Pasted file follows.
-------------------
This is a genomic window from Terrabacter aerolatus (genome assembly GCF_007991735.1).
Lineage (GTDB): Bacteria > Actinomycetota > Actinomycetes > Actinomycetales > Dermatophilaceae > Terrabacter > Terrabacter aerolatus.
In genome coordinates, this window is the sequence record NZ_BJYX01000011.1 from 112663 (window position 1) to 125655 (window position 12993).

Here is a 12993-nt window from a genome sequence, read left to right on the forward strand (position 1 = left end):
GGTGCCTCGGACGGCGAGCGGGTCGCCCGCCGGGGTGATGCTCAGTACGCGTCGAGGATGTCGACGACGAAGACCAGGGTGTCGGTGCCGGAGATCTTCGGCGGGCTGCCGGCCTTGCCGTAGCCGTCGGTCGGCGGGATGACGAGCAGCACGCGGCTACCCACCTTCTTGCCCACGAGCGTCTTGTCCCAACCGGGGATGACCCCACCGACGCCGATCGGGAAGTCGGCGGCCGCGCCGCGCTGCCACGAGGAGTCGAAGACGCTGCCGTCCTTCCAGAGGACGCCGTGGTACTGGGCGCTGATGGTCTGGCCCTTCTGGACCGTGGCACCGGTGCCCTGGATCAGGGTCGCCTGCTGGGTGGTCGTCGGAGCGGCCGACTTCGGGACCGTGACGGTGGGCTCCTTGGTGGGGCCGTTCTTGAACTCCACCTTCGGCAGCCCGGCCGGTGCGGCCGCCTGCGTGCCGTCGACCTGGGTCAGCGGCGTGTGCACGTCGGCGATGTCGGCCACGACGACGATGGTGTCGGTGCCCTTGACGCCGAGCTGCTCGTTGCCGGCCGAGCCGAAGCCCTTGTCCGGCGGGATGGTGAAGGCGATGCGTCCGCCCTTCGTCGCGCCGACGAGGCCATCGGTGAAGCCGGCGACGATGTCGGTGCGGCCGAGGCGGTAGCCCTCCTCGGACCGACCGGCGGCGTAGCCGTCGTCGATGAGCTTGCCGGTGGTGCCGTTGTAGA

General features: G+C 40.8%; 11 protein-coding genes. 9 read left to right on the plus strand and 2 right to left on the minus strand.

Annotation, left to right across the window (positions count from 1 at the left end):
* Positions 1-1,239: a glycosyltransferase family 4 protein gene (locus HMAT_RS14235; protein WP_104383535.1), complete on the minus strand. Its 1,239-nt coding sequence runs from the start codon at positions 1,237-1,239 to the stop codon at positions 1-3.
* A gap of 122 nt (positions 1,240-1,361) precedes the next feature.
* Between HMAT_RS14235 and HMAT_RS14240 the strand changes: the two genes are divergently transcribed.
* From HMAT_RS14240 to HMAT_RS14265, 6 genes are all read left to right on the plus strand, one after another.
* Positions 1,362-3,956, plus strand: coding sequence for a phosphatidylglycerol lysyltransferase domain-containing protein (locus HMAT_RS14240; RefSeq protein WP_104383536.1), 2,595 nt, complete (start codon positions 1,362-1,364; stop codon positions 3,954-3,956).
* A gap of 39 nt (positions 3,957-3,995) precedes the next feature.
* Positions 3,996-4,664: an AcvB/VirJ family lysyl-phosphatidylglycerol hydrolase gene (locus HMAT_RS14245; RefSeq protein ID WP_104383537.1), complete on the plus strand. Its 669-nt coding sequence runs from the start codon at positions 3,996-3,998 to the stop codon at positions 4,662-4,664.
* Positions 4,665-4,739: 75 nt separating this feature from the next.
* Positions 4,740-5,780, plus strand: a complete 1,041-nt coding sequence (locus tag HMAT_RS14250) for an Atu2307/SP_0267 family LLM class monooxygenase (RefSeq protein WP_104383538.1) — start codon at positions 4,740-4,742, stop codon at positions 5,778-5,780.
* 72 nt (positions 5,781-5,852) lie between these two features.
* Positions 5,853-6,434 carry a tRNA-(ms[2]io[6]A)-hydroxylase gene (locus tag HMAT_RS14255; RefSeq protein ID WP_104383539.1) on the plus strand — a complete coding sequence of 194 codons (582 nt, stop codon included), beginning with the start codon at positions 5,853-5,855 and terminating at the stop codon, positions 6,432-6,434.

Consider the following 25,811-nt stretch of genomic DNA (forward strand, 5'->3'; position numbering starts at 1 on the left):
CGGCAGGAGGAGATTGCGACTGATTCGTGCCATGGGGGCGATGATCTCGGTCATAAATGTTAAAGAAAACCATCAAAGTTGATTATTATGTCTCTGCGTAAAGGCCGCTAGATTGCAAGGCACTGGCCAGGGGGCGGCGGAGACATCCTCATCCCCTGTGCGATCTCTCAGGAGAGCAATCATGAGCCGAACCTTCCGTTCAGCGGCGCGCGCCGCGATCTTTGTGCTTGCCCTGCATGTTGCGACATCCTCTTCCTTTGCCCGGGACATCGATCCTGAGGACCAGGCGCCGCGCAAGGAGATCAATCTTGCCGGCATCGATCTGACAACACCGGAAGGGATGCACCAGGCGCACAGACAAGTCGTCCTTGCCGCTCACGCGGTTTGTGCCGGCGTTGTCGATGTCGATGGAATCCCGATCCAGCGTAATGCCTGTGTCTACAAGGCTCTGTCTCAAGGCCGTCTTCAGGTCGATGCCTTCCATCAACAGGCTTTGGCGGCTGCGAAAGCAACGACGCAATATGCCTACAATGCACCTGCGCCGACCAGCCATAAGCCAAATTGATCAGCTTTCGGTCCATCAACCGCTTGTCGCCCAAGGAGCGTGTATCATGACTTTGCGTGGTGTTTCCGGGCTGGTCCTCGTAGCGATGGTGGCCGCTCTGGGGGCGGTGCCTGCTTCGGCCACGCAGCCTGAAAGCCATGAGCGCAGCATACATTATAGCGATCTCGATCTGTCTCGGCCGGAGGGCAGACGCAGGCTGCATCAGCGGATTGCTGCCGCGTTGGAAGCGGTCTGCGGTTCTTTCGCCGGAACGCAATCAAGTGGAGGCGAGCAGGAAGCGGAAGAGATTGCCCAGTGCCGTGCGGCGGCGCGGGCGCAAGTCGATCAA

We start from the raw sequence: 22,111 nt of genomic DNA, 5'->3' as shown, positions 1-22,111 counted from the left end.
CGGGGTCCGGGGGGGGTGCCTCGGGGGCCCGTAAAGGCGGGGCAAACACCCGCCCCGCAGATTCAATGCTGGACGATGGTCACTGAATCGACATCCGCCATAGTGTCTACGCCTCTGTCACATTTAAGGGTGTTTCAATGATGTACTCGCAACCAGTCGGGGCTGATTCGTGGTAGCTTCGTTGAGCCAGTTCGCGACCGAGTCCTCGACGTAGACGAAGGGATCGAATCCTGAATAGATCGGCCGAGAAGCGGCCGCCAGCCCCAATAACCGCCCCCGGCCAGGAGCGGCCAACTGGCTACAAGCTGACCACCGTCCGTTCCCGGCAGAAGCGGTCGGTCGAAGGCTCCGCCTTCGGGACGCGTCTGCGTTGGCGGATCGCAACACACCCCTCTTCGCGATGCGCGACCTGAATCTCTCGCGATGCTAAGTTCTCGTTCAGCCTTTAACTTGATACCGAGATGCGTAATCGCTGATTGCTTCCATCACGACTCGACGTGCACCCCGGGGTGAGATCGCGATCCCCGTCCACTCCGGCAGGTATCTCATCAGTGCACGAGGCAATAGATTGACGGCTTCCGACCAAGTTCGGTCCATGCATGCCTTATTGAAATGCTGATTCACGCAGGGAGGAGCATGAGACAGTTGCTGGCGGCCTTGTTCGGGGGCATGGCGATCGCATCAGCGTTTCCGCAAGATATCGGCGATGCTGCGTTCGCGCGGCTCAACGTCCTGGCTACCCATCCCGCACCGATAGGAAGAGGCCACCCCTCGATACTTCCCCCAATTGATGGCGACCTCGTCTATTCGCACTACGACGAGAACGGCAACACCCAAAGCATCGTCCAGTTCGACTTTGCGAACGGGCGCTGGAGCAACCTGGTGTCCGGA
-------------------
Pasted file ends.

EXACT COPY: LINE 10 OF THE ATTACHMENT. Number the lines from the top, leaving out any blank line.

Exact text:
* Between HMAT_RS14235 and HMAT_RS14240 the strand changes: the two genes are divergently transcribed.